Friends, I wanted to share with you a project that I recently completed: Continental Divides, a series of six 42 × 51cm (16.5 × 20.1in) cyanotype posters.
We’ll dive into the details, below, but first: you can indeed buy copies of any (or all) of these if you’d like. Each one is hand-printed, so there will be some variations from print to print, and yours won’t look exactly like the ones above.
Update: I’ve also made a series of smaller (23 × 19cm) versions as well!
Roughly, continental divides are lines that separate the rivers that flow into one ocean/sea, from the rivers that flow into another. So, for North America, there are the lines demarcating which waters flow into the Pacific, the Gulf of Mexico, the Atlantic, etc. There are also various endorheic basins — places where the rivers do not reach the sea.
The choice of which divides to show on a map can be somewhat arbitrary. The water that flows into Gulf of Mexico eventually flows into the Atlantic Ocean, for example, so is it really fair to separate them? And, of course, all seas and oceans flow together in the end. The lines I’ve drawn are simply one interpretation, and not the only way it can be done.
While North America’s continental divides are depicted on many maps, I was surprised to find that this concept, as near as I can tell, isn’t often applied to other continents. Searches for the term “continental divide” mostly turns up results related to North America. Maybe that’s just because I’m performing my searches from an IP address in the United States. Or maybe people on other continents just don’t find this concept as interesting to map out.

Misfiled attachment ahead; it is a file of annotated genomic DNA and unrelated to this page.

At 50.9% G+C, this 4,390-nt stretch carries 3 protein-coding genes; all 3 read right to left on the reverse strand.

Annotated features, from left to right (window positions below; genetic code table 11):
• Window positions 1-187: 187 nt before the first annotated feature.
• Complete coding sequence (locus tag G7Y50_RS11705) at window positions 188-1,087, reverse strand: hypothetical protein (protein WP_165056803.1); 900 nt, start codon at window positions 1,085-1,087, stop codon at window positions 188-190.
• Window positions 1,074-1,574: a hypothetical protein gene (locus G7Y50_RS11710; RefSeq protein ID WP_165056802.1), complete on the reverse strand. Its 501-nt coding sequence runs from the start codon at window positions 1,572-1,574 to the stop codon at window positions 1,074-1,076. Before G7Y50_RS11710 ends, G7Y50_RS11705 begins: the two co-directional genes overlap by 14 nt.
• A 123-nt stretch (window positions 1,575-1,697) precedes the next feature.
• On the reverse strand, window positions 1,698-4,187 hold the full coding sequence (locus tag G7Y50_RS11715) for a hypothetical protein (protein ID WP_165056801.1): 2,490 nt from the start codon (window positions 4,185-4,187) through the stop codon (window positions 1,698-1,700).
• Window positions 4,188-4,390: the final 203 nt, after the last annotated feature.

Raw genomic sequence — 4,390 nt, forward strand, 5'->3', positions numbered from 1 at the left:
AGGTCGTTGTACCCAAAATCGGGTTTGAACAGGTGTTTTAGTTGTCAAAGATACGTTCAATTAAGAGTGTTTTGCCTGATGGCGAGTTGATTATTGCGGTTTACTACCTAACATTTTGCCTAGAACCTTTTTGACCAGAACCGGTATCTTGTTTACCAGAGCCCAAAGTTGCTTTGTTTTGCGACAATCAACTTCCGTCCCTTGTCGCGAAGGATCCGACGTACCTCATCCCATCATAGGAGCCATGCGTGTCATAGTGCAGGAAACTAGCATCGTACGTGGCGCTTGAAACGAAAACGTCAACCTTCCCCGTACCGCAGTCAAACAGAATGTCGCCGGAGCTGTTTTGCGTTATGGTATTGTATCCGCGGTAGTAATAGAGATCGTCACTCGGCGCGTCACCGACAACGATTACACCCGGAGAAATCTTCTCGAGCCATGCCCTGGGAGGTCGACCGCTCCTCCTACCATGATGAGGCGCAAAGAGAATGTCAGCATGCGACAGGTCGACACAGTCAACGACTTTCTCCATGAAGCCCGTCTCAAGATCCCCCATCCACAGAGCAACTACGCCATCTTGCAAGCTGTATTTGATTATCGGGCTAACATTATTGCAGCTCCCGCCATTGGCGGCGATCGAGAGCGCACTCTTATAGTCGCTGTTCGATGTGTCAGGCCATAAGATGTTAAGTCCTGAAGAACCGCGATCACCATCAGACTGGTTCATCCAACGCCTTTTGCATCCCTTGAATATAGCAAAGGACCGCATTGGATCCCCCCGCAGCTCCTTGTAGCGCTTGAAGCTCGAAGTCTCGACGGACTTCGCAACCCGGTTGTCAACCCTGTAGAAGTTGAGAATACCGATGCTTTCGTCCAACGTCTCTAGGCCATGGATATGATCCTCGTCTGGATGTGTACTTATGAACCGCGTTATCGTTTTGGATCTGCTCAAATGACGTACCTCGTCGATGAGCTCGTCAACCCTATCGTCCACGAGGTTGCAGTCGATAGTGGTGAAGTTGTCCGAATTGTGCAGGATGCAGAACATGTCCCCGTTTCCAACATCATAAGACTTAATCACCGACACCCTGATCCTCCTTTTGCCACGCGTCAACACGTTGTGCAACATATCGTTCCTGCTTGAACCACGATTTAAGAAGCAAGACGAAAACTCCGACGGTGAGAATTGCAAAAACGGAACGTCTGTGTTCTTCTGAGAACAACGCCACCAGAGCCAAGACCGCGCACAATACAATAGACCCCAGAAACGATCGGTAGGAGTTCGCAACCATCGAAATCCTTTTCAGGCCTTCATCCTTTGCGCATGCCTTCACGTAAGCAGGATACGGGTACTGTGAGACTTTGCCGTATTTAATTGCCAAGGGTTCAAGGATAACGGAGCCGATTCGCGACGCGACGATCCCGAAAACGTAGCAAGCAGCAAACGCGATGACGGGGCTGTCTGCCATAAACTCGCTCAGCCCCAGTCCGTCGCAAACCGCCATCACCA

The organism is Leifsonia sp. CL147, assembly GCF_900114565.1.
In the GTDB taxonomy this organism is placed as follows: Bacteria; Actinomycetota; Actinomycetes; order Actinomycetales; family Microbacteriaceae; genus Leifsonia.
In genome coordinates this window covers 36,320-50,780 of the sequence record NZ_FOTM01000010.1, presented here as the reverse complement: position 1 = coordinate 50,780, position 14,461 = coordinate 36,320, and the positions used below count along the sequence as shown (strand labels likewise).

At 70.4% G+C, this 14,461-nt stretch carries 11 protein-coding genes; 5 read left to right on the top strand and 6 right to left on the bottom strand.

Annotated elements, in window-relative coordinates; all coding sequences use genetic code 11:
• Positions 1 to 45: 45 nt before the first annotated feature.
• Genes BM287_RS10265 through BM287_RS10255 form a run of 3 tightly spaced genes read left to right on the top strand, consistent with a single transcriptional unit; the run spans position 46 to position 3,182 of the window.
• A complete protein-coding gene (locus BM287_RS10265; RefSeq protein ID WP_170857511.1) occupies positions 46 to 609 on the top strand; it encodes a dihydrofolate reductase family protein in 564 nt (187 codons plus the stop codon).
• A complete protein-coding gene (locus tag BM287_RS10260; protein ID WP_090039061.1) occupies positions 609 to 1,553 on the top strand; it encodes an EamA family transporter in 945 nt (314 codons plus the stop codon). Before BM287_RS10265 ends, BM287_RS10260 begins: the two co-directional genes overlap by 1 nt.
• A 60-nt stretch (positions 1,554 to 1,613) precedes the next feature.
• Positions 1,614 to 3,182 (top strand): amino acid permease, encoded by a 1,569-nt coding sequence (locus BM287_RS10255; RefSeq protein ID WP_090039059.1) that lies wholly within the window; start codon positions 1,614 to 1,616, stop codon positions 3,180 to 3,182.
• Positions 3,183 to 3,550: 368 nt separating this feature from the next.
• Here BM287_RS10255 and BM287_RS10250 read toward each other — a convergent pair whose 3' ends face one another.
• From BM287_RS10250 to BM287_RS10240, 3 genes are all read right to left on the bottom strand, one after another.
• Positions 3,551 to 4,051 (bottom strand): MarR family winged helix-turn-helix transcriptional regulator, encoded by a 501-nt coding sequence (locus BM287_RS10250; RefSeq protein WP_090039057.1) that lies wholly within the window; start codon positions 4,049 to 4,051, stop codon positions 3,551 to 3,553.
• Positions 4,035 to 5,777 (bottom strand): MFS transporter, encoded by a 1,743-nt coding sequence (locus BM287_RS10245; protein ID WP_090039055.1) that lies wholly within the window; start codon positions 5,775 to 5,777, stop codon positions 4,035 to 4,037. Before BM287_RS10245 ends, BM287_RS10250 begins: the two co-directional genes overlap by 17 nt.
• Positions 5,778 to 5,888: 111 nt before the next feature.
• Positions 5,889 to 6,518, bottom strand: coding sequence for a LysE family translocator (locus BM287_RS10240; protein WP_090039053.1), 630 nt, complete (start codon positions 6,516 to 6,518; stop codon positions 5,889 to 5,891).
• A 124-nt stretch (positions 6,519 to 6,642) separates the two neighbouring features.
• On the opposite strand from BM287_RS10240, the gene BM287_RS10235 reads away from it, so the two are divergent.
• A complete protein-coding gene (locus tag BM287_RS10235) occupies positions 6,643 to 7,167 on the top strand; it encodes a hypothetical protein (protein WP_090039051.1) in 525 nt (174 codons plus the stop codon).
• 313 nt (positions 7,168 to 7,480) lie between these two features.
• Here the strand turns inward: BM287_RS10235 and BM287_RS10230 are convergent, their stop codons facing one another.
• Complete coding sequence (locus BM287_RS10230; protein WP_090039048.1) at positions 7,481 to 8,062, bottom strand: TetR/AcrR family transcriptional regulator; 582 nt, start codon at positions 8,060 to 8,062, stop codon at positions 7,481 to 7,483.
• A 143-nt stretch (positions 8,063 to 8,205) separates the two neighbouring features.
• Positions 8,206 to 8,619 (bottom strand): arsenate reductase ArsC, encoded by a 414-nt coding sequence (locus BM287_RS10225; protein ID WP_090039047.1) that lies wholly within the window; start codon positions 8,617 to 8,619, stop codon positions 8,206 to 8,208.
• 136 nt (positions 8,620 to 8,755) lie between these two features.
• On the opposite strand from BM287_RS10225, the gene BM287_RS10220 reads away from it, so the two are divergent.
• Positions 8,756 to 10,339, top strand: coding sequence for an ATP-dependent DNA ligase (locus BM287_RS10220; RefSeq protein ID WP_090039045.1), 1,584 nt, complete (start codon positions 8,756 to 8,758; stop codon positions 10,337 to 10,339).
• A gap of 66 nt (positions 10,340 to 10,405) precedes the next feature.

For some years, I’d had an idea of how I wanted to depict continental divides: as uniform ridges, sloping evenly down to the sea. That’s an abstraction; in reality, divides can be great mountains, or they can be barely-noticeable bumps, all depending on where you are.
It took a few intermittent failed experiments before I happened upon a way to make the process work, and it turned out to be simpler than I had expected. Here’s how it works:
First, I grabbed vector data for the divide lines — these came mostly from HydroSHEDS, though it took a fair bit of manual selection and adjustment to get the lines that I wanted. These are the high points for the final map. For the low points, I grabbed ocean vectors from Natural Earth, to which I added some hand-drawn lines that went roughly through the centers of the endorheic basins.
I rasterize those two layers, and for each, I create a proximity raster. So now I have two datasets: distance to the high areas (the divides) and distance to the low areas (the seas).
Then I divide the sea proximity raster by the sum of the two proximity rasters.
This gives our slopes running from the high point of the ridges to the low point of the seas (or endorheic basin centers). From there, I can use this as a DEM and generate a shaded relief in Blender, clipped to the shape of the land.
And finally, I apply some gratuitous halftones. They’re sized so that you can’t see them from a distance, but when you get in close, they’re large enough to be obvious. It’s an effect that I quite enjoy.
I think the end result is a fun and interesting way to think about the relationship between the land and the sea. Partly art, partly educational. And if you’d like one to take home, here is that button again.